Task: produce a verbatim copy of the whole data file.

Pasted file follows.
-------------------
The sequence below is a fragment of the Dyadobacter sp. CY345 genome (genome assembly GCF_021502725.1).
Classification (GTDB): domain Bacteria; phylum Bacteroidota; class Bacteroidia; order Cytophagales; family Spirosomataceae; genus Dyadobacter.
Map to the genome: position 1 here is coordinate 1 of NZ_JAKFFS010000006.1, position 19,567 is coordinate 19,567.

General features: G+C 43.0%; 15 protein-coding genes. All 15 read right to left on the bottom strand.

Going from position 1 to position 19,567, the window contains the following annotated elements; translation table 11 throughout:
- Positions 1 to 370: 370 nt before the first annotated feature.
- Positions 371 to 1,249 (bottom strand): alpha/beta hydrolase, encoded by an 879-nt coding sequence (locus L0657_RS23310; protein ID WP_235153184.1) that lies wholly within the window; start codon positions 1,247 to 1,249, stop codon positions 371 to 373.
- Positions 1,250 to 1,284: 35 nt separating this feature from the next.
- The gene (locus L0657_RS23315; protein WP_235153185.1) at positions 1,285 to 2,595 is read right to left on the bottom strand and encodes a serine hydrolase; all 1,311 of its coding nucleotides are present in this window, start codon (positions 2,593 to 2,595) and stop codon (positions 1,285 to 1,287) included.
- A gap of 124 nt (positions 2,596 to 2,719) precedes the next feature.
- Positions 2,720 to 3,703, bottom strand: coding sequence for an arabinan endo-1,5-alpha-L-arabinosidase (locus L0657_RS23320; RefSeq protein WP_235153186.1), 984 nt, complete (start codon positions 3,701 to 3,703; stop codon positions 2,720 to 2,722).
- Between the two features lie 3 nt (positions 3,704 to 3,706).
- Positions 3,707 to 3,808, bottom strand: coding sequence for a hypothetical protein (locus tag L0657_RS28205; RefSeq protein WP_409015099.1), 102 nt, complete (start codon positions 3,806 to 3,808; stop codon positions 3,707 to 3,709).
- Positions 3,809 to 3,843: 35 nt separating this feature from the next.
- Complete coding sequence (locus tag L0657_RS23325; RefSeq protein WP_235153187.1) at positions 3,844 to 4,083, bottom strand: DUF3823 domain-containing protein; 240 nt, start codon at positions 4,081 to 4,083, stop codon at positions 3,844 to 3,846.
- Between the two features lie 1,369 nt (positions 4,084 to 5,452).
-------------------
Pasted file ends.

The sequence below is a fragment of the Dyadobacter sp. CY345 genome (genome assembly GCF_021502725.1).
Classification (GTDB): domain Bacteria; phylum Bacteroidota; class Bacteroidia; order Cytophagales; family Spirosomataceae; genus Dyadobacter.
Map to the genome: position 1 here is coordinate 1 of NZ_JAKFFS010000006.1, position 19,567 is coordinate 19,567.

General features: G+C 43.0%; 15 protein-coding genes. All 15 read right to left on the bottom strand.

Going from position 1 to position 19,567, the window contains the following annotated elements; translation table 11 throughout:
- Positions 1 to 370: 370 nt before the first annotated feature.
- Positions 371 to 1,249 (bottom strand): alpha/beta hydrolase, encoded by an 879-nt coding sequence (locus L0657_RS23310; protein ID WP_235153184.1) that lies wholly within the window; start codon positions 1,247 to 1,249, stop codon positions 371 to 373.
- Positions 1,250 to 1,284: 35 nt separating this feature from the next.
- The gene (locus L0657_RS23315; protein WP_235153185.1) at positions 1,285 to 2,595 is read right to left on the bottom strand and encodes a serine hydrolase; all 1,311 of its coding nucleotides are present in this window, start codon (positions 2,593 to 2,595) and stop codon (positions 1,285 to 1,287) included.
- A gap of 124 nt (positions 2,596 to 2,719) precedes the next feature.
- Positions 2,720 to 3,703, bottom strand: coding sequence for an arabinan endo-1,5-alpha-L-arabinosidase (locus L0657_RS23320; RefSeq protein WP_235153186.1), 984 nt, complete (start codon positions 3,701 to 3,703; stop codon positions 2,720 to 2,722).
- Between the two features lie 3 nt (positions 3,704 to 3,706).
- Positions 3,707 to 3,808, bottom strand: coding sequence for a hypothetical protein (locus tag L0657_RS28205; RefSeq protein WP_409015099.1), 102 nt, complete (start codon positions 3,806 to 3,808; stop codon positions 3,707 to 3,709).
- Positions 3,809 to 3,843: 35 nt separating this feature from the next.
- Complete coding sequence (locus tag L0657_RS23325; RefSeq protein WP_235153187.1) at positions 3,844 to 4,083, bottom strand: DUF3823 domain-containing protein; 240 nt, start codon at positions 4,081 to 4,083, stop codon at positions 3,844 to 3,846.
- Between the two features lie 1,369 nt (positions 4,084 to 5,452).